An Interview with Glen from Prepper Broadcasting
Born in California Walter “Glen” Martin was raised at the base of the Strawberry Mountains and later near the Cascade Mountain range of Oregon. He spent his youth as an avid hunter and fisherman. Knowing well how to live off the land it was not uncommon for Glen to head up into the mountains often alone on a hunting or fishing trip with little more than his rifle or fishing pole. After college where he earned his degrees in architecture and mechanical drafting, Glen spent the next 30 years in several western states and Alaska as a design consultant. Now living in the mountains of Northern Idaho with his fiancé Glen has settled into an off-grid lifestyle where he owns and operates PrepperBroadcasting.com a 24/7 internet radio station broadcasting over 50 “How To” shows devoted to self-reliance and independence. When not at his desk you may or may not find Glen exploring somewhere in the mountains of Northern Idaho.
Glen took some time out of his busy schedule to answer some questions for The Real Survivalists.
Tell us about Prepper Broadcasting
Prepper Broadcasting started out with two other podcasters and me as a producer from another network. Things were not going well internally in the former network and when approached by the two about starting a new network I agreed. However, I wanted to do things a little differently having nightly live shows as well as rebroadcasting other top podcasters in the prepper/survival genre.
I had big ambitions to create a 24/7 internet radio station that had the best in hosts providing information to help us all be better prepared, and a little more self-reliant. It was a challenge in logistics and took a few years to build but we have been broadcasting now for over 7 years, 24/7 with over 45 of the best most informative shows that can be found anywhere.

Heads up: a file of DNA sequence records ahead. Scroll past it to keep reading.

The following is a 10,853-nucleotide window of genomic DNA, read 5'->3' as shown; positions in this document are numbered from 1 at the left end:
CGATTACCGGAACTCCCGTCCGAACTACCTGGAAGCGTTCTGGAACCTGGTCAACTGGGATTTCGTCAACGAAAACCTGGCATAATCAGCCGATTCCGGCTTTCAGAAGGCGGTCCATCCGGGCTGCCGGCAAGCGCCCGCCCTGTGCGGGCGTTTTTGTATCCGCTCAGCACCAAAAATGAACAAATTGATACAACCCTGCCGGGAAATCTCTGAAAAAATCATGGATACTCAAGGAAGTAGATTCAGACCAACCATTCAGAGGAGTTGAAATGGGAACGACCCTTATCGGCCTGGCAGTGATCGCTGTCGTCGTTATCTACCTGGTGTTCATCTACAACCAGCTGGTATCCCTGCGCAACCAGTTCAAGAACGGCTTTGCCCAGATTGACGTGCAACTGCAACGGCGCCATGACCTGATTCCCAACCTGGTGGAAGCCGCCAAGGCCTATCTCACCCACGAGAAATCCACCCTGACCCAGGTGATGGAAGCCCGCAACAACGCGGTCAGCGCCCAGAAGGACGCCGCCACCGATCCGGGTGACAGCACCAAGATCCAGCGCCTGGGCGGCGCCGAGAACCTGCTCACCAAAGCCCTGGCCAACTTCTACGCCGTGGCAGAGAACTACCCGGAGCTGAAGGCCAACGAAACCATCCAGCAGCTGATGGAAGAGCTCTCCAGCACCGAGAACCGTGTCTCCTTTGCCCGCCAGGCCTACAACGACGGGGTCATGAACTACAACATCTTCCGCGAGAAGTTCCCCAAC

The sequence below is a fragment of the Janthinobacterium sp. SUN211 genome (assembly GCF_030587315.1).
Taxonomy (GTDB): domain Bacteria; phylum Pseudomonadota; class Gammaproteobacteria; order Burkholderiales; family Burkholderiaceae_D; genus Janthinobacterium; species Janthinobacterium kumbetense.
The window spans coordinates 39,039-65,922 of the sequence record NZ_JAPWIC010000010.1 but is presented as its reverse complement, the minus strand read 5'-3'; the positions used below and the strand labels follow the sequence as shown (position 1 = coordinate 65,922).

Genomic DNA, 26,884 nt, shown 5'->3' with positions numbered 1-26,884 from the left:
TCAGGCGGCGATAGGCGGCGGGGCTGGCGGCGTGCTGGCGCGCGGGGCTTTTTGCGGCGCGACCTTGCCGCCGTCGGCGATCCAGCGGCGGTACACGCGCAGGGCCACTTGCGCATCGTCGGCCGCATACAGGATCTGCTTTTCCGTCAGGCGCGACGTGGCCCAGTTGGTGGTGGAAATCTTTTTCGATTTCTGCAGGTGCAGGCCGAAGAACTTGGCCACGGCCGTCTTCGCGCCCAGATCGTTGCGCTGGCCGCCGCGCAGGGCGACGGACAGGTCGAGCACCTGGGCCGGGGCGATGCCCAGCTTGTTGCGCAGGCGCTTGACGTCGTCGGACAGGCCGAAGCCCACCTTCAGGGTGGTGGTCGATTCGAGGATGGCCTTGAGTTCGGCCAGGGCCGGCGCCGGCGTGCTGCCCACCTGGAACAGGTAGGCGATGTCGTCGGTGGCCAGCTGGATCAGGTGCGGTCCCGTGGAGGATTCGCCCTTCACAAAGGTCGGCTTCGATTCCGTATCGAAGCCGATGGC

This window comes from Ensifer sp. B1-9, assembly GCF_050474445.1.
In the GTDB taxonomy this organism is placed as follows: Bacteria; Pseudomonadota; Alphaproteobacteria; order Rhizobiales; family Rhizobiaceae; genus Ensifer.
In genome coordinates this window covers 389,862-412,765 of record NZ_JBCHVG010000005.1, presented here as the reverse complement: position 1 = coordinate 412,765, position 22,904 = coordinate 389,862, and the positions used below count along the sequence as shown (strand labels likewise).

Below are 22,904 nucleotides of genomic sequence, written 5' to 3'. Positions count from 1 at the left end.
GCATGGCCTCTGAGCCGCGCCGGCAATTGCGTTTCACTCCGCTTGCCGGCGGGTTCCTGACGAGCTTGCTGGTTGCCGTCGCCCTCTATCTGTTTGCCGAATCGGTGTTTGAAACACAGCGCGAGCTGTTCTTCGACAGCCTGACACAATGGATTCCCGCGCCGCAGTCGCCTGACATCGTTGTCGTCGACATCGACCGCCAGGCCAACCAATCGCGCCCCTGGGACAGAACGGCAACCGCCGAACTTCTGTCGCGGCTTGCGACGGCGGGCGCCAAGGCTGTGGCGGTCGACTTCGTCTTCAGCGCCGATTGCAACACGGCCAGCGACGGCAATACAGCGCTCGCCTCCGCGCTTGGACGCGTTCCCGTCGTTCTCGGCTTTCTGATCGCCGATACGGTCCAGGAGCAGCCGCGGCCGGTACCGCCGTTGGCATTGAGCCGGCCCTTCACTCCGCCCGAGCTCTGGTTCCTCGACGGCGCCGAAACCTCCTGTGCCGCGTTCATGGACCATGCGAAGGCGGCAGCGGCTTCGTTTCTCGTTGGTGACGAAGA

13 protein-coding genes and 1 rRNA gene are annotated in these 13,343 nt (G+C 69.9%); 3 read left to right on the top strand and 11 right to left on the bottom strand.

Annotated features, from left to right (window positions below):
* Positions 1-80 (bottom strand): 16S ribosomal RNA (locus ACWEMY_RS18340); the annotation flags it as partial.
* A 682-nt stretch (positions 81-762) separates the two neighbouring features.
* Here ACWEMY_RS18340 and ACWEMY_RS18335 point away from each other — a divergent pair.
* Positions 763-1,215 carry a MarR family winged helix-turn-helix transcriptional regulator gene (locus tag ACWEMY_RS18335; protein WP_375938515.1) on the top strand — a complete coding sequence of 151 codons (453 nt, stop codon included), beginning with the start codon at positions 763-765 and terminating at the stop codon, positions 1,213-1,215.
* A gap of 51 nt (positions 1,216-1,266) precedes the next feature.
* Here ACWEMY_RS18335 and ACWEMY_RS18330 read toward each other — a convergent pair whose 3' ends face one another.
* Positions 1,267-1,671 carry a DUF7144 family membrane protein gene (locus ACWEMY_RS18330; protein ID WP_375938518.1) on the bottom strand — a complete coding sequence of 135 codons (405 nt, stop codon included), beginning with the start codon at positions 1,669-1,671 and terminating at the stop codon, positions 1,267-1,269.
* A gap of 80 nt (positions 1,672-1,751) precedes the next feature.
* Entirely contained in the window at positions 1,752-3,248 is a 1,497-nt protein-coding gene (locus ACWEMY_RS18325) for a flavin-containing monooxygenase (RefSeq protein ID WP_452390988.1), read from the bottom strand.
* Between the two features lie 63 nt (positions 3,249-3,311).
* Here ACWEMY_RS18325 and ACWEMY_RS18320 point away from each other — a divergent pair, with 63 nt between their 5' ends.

We have fun as well with the chat room during live broadcasts where visitors may pose questions to the hosts while sharing with each other. Late night, from just before midnight until around 4:00 am. we broadcast some old-time radio programs from the 50s–60s like The Lone Ranger, Have Gun Will Travel, F.B.I. stories, Dragnet, Suspense, and other horror tales. If it was all prepping and survival it wouldn’t be any fun.
What made you start prepping?
I’m almost 60 years old now and grew up in a family that practiced prepping before the word was invented. When I finished college I hit the workforce like anyone else. I was a design consultant for new and remodel commercial projects in several western and central states, mostly in larger metro areas. About the time I became bored and wanted to do something different my son suggested I help him with his website and forum, American Preppers Network. It sounded interesting and I thought I’d give it a go. I had no idea of the number of people interested in learning that which I took for granted, I was hooked and have been involved with the prepper community since then.
I now live off-grid in the mountains of Northern Idaho where I hunt, fish, and garden. Unlike life before electricity was discovered I do have the luxury of solar power. However, in a never-ending battle to conserve I cook most meals over a fire, wash in the homemade shower I’ve constructed outside and forage among other things. During winter when the solar panels see less light I rely more on other sources of light when needed such as candles or pitch. There is no television and not much communication with others so when I’m not cutting firewood or other chores around the cabin I’m in the mountains. I do read a lot and write.
What do you think is the biggest threat to us currently? What should we all be preparing for?
The biggest threat I see facing the United States right now is an unsustainable economy. The U. S. is broke and cannot pay its debts. When the collapse comes we will be thrown into another depression that will make the first look like a bad weekend. The government, at federal, state and local levels will be overwhelmed and fail. Those who are not prepared will suffer greatly, especially those in larger metropolitan areas. People will learn of the atrocities others will commit in order to feed themselves or their families. Even many of those that plan for such an event will not survive but those who do not plan at all, who believe that some intervention will step in and help them through may sooner hold back the tide.